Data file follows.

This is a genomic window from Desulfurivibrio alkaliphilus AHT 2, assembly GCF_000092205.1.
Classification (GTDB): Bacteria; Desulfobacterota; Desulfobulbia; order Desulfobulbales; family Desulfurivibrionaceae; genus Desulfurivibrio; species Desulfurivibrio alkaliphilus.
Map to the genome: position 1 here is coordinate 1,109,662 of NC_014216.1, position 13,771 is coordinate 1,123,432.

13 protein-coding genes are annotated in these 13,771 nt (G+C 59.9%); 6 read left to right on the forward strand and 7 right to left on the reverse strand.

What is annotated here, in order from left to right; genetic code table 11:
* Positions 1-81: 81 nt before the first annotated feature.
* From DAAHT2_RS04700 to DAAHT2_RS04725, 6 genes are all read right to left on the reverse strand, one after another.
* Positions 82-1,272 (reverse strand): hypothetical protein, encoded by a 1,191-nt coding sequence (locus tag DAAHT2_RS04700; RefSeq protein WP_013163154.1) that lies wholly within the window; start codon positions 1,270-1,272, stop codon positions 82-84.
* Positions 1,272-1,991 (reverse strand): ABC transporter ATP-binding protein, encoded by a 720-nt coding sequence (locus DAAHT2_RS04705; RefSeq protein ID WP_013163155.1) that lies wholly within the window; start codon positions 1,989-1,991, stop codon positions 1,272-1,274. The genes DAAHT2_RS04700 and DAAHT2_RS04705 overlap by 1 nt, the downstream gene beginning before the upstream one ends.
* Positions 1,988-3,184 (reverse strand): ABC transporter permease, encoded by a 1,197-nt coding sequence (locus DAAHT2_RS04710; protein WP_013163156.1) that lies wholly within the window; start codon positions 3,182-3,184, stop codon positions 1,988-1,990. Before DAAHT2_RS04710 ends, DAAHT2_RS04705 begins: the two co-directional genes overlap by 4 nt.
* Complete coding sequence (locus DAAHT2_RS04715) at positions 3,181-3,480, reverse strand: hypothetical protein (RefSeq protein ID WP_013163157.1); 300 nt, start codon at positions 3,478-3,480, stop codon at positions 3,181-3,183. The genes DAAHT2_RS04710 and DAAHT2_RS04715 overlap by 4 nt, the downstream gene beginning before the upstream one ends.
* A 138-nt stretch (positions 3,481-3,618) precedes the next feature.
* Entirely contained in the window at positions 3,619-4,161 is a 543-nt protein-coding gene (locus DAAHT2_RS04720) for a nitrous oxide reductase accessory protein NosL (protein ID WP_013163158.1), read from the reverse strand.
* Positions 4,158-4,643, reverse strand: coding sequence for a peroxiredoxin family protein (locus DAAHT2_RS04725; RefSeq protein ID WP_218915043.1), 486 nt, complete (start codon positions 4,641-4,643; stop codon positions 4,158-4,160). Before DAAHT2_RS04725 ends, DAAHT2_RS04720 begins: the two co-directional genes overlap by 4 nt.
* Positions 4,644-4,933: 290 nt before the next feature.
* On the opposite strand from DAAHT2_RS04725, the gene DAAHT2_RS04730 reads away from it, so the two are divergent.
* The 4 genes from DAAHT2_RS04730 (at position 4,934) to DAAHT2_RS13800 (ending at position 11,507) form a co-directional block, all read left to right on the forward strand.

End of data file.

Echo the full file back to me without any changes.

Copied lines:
This is a genomic window from Desulfurivibrio alkaliphilus AHT 2, assembly GCF_000092205.1.
Classification (GTDB): Bacteria; Desulfobacterota; Desulfobulbia; order Desulfobulbales; family Desulfurivibrionaceae; genus Desulfurivibrio; species Desulfurivibrio alkaliphilus.
Map to the genome: position 1 here is coordinate 1,109,662 of NC_014216.1, position 13,771 is coordinate 1,123,432.

13 protein-coding genes are annotated in these 13,771 nt (G+C 59.9%); 6 read left to right on the forward strand and 7 right to left on the reverse strand.

What is annotated here, in order from left to right; genetic code table 11:
* Positions 1-81: 81 nt before the first annotated feature.
* From DAAHT2_RS04700 to DAAHT2_RS04725, 6 genes are all read right to left on the reverse strand, one after another.
* Positions 82-1,272 (reverse strand): hypothetical protein, encoded by a 1,191-nt coding sequence (locus tag DAAHT2_RS04700; RefSeq protein WP_013163154.1) that lies wholly within the window; start codon positions 1,270-1,272, stop codon positions 82-84.
* Positions 1,272-1,991 (reverse strand): ABC transporter ATP-binding protein, encoded by a 720-nt coding sequence (locus DAAHT2_RS04705; RefSeq protein ID WP_013163155.1) that lies wholly within the window; start codon positions 1,989-1,991, stop codon positions 1,272-1,274. The genes DAAHT2_RS04700 and DAAHT2_RS04705 overlap by 1 nt, the downstream gene beginning before the upstream one ends.
* Positions 1,988-3,184 (reverse strand): ABC transporter permease, encoded by a 1,197-nt coding sequence (locus DAAHT2_RS04710; protein WP_013163156.1) that lies wholly within the window; start codon positions 3,182-3,184, stop codon positions 1,988-1,990. Before DAAHT2_RS04710 ends, DAAHT2_RS04705 begins: the two co-directional genes overlap by 4 nt.
* Complete coding sequence (locus DAAHT2_RS04715) at positions 3,181-3,480, reverse strand: hypothetical protein (RefSeq protein ID WP_013163157.1); 300 nt, start codon at positions 3,478-3,480, stop codon at positions 3,181-3,183. The genes DAAHT2_RS04710 and DAAHT2_RS04715 overlap by 4 nt, the downstream gene beginning before the upstream one ends.
* A 138-nt stretch (positions 3,481-3,618) precedes the next feature.
* Entirely contained in the window at positions 3,619-4,161 is a 543-nt protein-coding gene (locus DAAHT2_RS04720) for a nitrous oxide reductase accessory protein NosL (protein ID WP_013163158.1), read from the reverse strand.
* Positions 4,158-4,643, reverse strand: coding sequence for a peroxiredoxin family protein (locus DAAHT2_RS04725; RefSeq protein ID WP_218915043.1), 486 nt, complete (start codon positions 4,641-4,643; stop codon positions 4,158-4,160). Before DAAHT2_RS04725 ends, DAAHT2_RS04720 begins: the two co-directional genes overlap by 4 nt.
* Positions 4,644-4,933: 290 nt before the next feature.
* On the opposite strand from DAAHT2_RS04725, the gene DAAHT2_RS04730 reads away from it, so the two are divergent.
* The 4 genes from DAAHT2_RS04730 (at position 4,934) to DAAHT2_RS13800 (ending at position 11,507) form a co-directional block, all read left to right on the forward strand.